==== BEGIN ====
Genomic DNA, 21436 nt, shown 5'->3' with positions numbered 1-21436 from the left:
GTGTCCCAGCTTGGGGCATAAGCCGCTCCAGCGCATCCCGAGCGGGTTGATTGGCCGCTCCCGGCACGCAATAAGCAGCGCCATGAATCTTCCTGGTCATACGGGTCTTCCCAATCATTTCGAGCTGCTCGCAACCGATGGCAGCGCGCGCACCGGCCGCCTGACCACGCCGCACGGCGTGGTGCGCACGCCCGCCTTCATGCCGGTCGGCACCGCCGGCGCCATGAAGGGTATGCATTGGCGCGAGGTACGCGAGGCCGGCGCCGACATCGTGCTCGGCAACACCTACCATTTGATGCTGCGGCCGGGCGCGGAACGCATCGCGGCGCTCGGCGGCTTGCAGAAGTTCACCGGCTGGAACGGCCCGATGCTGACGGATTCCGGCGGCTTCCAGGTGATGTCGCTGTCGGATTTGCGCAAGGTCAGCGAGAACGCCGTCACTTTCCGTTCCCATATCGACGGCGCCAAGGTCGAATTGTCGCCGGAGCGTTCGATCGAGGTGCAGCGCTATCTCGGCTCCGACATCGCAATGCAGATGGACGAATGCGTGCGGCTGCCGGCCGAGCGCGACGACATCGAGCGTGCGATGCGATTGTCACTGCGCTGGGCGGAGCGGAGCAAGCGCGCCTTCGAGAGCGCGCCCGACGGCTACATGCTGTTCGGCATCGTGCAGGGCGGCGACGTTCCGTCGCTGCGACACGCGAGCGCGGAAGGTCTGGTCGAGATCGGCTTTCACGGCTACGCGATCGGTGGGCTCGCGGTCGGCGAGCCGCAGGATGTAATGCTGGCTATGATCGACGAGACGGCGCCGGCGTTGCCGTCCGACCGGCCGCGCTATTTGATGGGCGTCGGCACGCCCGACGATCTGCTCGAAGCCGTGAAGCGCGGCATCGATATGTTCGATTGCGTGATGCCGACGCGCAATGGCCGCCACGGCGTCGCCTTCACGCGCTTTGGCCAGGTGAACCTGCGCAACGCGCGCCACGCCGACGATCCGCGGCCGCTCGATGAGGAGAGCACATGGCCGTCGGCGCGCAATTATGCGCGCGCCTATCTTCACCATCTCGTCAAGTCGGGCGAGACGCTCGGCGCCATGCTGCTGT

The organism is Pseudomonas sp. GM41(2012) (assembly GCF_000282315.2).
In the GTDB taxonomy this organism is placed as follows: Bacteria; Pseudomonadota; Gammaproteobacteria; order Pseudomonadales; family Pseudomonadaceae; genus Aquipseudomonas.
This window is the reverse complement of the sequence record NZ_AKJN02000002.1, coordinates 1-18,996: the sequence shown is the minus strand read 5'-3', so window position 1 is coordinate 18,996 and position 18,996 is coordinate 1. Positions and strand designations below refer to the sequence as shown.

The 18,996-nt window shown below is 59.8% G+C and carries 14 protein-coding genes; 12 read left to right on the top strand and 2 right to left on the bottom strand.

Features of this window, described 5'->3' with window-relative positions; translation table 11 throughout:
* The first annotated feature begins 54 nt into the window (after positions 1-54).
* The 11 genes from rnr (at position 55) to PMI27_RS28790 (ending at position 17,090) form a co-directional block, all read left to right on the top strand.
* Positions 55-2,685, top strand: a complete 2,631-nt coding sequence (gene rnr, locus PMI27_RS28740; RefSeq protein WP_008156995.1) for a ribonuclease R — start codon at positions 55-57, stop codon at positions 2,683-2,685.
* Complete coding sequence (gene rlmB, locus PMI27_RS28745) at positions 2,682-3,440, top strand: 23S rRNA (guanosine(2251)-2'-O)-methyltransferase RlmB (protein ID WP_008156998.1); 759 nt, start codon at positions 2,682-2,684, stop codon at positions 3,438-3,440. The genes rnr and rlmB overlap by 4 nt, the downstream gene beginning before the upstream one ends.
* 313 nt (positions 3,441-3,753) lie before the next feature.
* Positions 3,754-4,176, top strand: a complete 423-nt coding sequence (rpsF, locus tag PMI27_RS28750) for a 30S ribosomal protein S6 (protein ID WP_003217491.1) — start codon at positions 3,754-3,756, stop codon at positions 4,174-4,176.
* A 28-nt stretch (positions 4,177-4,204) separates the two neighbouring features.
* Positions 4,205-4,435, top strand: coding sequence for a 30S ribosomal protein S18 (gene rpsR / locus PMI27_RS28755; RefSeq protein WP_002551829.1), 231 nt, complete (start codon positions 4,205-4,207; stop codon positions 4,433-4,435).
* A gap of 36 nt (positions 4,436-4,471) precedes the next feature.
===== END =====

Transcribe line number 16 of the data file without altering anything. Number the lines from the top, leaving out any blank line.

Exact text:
* A gap of 36 nt (positions 4,436-4,471) precedes the next feature.